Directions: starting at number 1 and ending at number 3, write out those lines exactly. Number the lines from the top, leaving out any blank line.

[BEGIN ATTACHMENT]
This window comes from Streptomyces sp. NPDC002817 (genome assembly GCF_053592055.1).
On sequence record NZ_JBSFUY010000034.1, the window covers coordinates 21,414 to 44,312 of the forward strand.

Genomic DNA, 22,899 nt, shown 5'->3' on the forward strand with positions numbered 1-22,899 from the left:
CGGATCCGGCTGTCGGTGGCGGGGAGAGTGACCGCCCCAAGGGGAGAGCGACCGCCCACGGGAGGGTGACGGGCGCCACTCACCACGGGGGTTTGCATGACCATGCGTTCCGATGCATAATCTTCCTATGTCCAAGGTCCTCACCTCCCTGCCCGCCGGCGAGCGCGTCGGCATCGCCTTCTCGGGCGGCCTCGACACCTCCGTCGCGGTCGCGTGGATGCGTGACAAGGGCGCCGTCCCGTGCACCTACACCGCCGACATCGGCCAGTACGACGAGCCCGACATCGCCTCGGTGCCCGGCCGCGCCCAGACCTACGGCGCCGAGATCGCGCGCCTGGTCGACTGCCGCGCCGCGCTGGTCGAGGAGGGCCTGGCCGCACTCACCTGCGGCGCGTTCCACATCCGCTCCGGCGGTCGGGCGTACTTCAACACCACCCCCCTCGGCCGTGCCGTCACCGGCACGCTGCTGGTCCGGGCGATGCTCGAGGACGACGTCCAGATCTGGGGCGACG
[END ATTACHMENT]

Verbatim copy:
This window comes from Streptomyces sp. NPDC002817 (genome assembly GCF_053592055.1).
On sequence record NZ_JBSFUY010000034.1, the window covers coordinates 21,414 to 44,312 of the forward strand.

Genomic DNA, 22,899 nt, shown 5'->3' on the forward strand with positions numbered 1-22,899 from the left: